Kuang Si Waterfall is one of the most popular attractions in Luang Prabang, and for good reason. The three-tiered turquoise waterfall is absolutely mindblowing, and you can swim in several sections of the waterfall. You can walk up to the top pool on either side, but the right side can be very muddy, whereas the left side has steps and some marked trails. Bring walking shoes, your GoPro for in-water photos, swimsuit and towel. You should spend 3-4 hours here if you plan on swimming in the pools.
The best time to visit the Kuang Si falls is a few months after the monsoon season when the pools settle and the turquoise colour returns, around November/December to April/May. The waterfall gets busy during the weekend as it is one of the most popular things to do in Luang Prabang, so if you want to avoid the crowds then head here early on a weekday. Don’t make the same mistake as me when I visited the Kuang Si Waterfall when it was absolutely roaring during the rainy season!
Entrance to the Kuang Si Waterfall costs 20,000 Kip (approximately $2.5 USD) and includes a visit through a bear rescue centre that houses about two dozen moon bears that were saved from poachers. The waterfall is approximately 1 hour away from Luang Prabang’s Old Town, and you can get there via private car (approximately $40 USD, your hotel can book it for you), tuk tuk or shared minivan. Book your shared minivan at just $6 USD per person here.
Photography tips: try your hand at long exposure photography here. Read on for some of my favorite photo editing programs or here for tips and tricks to improve your smartphone photography.
2. Visit the Luang Prabang temples
Temples are scattered all around Luang Prabang, and feature gilded halls, Naga (snake) statues and Buddhist Stupas. Some of the major temples that you shouldn’t skip include Wat Xieng Thong, the Buddha’s Footprint Temple on the backside of Mount Phousi, Wat Mahathat and Wat Hua Xiang.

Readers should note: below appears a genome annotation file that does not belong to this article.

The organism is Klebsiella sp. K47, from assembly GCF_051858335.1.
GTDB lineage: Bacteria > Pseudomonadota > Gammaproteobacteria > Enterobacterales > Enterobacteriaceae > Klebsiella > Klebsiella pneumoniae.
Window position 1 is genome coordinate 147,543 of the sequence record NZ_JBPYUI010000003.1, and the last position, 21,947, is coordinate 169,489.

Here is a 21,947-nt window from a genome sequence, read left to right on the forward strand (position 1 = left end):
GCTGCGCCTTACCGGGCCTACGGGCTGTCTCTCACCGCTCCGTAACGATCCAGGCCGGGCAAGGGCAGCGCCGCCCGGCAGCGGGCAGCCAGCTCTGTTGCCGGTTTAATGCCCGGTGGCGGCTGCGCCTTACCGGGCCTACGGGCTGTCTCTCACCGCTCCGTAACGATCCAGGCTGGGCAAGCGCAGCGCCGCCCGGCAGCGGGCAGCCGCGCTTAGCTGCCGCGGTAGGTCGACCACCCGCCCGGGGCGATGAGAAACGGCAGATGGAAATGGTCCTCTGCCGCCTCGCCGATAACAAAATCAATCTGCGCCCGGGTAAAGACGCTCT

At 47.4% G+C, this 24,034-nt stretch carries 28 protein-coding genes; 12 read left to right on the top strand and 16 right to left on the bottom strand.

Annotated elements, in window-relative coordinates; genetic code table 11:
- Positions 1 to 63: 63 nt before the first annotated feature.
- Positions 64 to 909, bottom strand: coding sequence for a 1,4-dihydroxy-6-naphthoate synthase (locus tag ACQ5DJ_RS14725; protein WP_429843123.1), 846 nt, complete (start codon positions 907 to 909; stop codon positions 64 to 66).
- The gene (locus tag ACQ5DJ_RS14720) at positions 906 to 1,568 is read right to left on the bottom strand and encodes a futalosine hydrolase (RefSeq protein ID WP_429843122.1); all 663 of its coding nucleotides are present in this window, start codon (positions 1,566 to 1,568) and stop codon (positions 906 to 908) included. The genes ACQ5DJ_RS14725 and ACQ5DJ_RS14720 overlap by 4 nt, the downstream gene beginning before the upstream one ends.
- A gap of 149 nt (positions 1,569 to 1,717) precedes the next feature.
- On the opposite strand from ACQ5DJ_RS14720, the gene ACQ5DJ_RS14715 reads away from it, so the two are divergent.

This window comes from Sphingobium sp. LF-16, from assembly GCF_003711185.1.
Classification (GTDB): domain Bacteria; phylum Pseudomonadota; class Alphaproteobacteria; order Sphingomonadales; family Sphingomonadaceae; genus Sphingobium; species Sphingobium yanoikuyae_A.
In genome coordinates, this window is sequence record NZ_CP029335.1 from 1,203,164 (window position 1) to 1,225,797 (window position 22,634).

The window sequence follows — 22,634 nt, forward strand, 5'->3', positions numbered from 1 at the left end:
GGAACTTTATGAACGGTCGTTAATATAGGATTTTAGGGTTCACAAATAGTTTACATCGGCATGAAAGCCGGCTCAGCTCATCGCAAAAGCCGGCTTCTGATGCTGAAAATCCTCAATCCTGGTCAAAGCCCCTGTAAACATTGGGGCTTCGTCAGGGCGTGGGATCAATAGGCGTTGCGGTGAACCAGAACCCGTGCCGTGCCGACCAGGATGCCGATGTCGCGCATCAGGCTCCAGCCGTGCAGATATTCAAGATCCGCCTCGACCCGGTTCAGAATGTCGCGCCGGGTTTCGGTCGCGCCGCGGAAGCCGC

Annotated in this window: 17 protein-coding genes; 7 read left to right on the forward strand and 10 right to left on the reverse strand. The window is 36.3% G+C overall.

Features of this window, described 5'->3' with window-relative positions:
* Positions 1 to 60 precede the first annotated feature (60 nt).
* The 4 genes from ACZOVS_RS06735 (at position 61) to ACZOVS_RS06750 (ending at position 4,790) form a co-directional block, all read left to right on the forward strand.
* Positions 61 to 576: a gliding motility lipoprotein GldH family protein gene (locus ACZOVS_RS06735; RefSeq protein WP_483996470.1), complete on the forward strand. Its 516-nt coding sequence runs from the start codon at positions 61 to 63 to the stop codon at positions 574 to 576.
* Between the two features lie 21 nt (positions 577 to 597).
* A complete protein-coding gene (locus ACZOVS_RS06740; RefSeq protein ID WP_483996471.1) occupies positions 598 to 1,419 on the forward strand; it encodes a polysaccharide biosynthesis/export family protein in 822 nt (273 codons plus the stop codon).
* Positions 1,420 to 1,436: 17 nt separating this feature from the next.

With the exception of Wat Xieng Thong, which is the oldest Buddhist temple in Luang Prabang and has an entrance fee of 20,000 Kip, the rest of the temples are free to visit. As these are living temples, many with monks living on-site, it is important to dress appropriate and cover your shoulders and knees.
3. Shop and eat at the night market
The famous Luang Prabang market is open every night along Sisavangvong Road. Stalls line either side of the road selling all sorts of products from bags and paintings to jewelry and clothing. Prices are reasonable and you can negotiate with the sellers if you are buying multiple items.
You can also feast on Lao street food here – make sure you try the coconut pancakes, AKA khanom kok!
In general, you’ll notice that Lao people are extremely polite and could be seen as more timid or less pushy – I would therefore recommend that you be mindful of this and consider whether it is worth your time (and theirs) when you’re bargaining a purchase down from $3 to $2.
4. Drink coffee & cocktails in the old town at Opera Bar or Dexter
Coffee and cocktails in Luang Prabang are fantastic. Hole up at one of the bars along Sisavangvong Road (my favorites are Opera Bar or Dexter) and watch the world go by.
Some bars like Opera even have a buy-1-get-1 happy hour!
5. Eat dinner surrounded by lily ponds
Manda de Laos is one of the best restaurants in Luang Prabang and the food never disappoints. But the most unique aspect of dining at Manda de Laos is being surrounded by UNESCO-classified lily ponds.
Bookings are essential, so get in touch ahead to secure a table!
6. Walk across the bamboo bridge
The bamboo bridge in Luang Prabang is one of the most unique Luang Prabang attractions…because it’s only around for a few months of the year! The bridge is painstakingly constructed during the dry season from mid-November to around March, and is washed away once the rainy season begins and the river washes the bridge away.
It costs 10,000 Kip to use the bridge and the proceeds go to the family that diligently build the bridge year after year.
7. Trek with elephants through the jungle
Interacting with elephants in an ethical manner is one of the top things to do in Luang Prabang. MandaLao opened its doors in November 2016 and is currently home to 8 adult female elephants and 1 3-year old male elephant. It works with the WWF and World Animal Protection and is a sanctuary for elephants rescued from the logging industry and riding camps.
The 500-acre property is located about 30 minutes away from Luang Prabang’s Old Town, and is an ideal home for its elephants to roam free – unchained. No bull hooks, no riding, no chaining.
MandaLao offers half-day and full-day tours for tourists to interact responsibly with the resident elephants, and while the elephants may not be able to roam the wild again they are given every opportunity to perform their natural behaviors. If you love elephants, I highly recommend adding a visit to MandaLao to your list of things to do in Luang Prabang. Read more about my time at MandaLao Elephant Conservation here.
8. Drink sunset cocktails at Ock Pop Tock
The Ock Pop Tok Silk Road Café outside of the Old Town is a hidden gem that few tourists know about. The café is one of the best sunset spots in Luang Prabang – you can also catch their free tuk tuk back into town afterwards. Sunsets in Luang Prabang are fiery, you won’t want to miss it with a glass of wine in hand!